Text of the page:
TOP TIP: heat for 30 seconds at a time and keep checking. Eventually you will know exactly how long different type of vegetables take to cook and become a microwave steaming pro!
* absolutely no point in me giving you exact times as everyone’s microwaves are different powers, mine is 900w for example, yours may be 700 or 800w.
How to store this soup and keep fresh if cooking in batches
When batch cooking, you not only save energy by only cooking the recipe once, but you also give yourself quick and easy lunches and dinner for the rest of the week or the following week for that matter.
I explain how to sterilise portion sized jar below but you can also ladle the soup into Tupperware containers to keep in the fridge. Note that if using Tupperware the shelf life of the soup will only be 4-5 days as you will not have gone through the sterilisation process first.
How to sterilise jars for your individual soup portions
Wash your jars* and the lids in hot soapy water, but do not dry them. Instead, leave them to stand upside down on a roasting tray while they’re still wet.
Pop the tray of clean, wet jars and lids in to a preheated oven at 160-180ºC for about 15 mins.
Using a funnel pour your soup into the jars. Be very careful not to touch or get any of the mixture onto the rim of the jars as this could introduce bacteria.
Ideally you want to fill the jars not quite to the top, leave about 1/4 inch (1/2 cm) gap at the top between the soup and the lid.
While everything is still hot, secure the lids tightly.
Once in sterilised jars like this your soups should keep for about 1 month in the fridge probably longer.
*you could easily use 500g jam or cooking sauce jars
Want to change the portion sizes?
That’s easy, simply go to the recipe card below and you have the option to choose the number of portions you want to make. for one person choose 0.5x, for two people 1x, 4 people 2x and so on…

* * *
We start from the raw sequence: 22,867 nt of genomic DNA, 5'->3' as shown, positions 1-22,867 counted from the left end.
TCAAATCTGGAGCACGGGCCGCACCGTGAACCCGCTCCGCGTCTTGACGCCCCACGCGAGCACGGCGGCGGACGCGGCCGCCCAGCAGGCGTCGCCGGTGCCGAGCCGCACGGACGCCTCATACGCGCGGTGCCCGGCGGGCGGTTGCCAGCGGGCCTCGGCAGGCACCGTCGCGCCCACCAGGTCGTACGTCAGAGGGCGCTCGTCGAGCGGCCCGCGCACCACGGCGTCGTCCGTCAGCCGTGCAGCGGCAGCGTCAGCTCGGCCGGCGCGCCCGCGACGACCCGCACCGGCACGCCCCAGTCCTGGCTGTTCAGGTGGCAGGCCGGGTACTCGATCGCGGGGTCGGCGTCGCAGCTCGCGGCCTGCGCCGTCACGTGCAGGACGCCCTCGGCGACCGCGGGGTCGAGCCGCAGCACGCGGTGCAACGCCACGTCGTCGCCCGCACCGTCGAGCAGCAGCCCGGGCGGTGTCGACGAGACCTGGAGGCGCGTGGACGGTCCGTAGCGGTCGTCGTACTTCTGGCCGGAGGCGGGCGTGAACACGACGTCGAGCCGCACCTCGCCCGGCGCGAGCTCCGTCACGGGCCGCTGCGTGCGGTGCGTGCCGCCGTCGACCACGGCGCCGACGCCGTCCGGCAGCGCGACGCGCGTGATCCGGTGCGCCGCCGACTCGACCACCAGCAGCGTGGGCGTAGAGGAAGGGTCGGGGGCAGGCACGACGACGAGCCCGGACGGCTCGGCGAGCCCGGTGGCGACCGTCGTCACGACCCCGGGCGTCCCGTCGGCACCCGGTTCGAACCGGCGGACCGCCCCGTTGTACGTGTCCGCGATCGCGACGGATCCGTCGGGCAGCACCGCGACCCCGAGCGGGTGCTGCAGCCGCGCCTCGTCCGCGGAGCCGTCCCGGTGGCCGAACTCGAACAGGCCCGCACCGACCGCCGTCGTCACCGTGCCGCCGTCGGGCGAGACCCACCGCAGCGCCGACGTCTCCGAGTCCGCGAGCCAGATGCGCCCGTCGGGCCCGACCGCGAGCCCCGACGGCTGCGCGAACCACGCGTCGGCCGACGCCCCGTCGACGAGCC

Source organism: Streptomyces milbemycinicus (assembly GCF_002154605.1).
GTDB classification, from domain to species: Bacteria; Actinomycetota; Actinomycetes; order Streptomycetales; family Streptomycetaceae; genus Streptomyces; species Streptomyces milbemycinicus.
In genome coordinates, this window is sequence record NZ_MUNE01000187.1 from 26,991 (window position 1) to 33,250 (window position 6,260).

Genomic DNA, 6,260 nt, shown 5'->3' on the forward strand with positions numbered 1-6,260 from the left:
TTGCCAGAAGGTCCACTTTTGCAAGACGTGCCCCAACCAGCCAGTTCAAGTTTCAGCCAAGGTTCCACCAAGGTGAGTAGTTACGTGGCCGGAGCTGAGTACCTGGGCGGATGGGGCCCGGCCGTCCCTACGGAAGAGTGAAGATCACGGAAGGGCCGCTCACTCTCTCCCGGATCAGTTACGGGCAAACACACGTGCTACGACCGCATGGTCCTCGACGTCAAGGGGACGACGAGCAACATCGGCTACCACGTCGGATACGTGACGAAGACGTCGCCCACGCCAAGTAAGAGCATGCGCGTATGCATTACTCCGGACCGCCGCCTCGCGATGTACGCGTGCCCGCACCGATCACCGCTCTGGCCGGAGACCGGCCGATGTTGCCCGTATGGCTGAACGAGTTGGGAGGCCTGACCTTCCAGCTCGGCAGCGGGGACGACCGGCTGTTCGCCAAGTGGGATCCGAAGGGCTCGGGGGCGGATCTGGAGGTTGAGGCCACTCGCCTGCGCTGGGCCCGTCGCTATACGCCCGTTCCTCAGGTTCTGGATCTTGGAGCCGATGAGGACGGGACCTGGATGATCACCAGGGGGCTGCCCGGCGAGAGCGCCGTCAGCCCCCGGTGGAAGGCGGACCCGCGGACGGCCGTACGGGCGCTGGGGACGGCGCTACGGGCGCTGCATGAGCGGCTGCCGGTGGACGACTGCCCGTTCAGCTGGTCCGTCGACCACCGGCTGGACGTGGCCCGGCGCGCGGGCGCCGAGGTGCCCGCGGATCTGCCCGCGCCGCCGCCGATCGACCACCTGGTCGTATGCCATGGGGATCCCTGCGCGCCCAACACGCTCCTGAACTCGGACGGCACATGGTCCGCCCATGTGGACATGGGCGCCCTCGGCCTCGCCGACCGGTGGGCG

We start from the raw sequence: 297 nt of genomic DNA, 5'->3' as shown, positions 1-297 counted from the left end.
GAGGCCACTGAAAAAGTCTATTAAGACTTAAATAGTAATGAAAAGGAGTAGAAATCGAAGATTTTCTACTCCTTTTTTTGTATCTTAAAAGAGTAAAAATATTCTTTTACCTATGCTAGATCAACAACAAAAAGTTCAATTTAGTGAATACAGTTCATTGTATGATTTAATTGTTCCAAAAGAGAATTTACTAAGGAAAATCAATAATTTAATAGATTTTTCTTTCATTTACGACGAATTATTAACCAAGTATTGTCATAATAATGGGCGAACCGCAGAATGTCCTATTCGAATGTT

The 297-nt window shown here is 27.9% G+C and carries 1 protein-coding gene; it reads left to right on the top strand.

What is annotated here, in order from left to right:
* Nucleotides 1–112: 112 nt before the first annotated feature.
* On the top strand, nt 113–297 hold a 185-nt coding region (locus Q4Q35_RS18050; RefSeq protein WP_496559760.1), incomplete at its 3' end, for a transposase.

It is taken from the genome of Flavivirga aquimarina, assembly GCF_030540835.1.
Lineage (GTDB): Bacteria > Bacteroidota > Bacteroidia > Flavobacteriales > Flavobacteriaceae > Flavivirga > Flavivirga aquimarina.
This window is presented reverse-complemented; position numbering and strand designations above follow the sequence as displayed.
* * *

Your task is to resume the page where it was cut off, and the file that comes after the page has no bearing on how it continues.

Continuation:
Other soup recipe ideas
For a full soup recipe collection and top tips on how to; make free from soups from scratch, thicken soup, source gluten free stock cubes and more head over to my Delicious Free From Homemade Soup Recipe Collection
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Roasted Parsnip Soup Recipe
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Roasted Parsnip Soup
- large saucepan
- 500 ml glass jug or more if making a large batch for later
- 4 parsnips halved or quartered depending on size
- 500 ml vegetable stock
- olive oil enough to drizzle over parsnips to roast
- 1 garlic (powder, puree or clove)
- salt & pepper to taste
- Pop the chopped parsnips on a baking tray with some olive oil and seasoning and roast for 40 mins at 200°C | 180°C fan | 400°F | Gas 6.
- Make your vegetable stock by following the instructions
- Once roasted, place the parsnip, garlic clove, prepared vegetable stock and seasoning in a blender and pulse until smooth.
- Add fresh or dried parsley if you wish.
- Serve immediately with a crusty gluten free roll.
- If keeping for later, pour into a suitable jar/container and seal immediately. Allow to cool before popping in the fridge.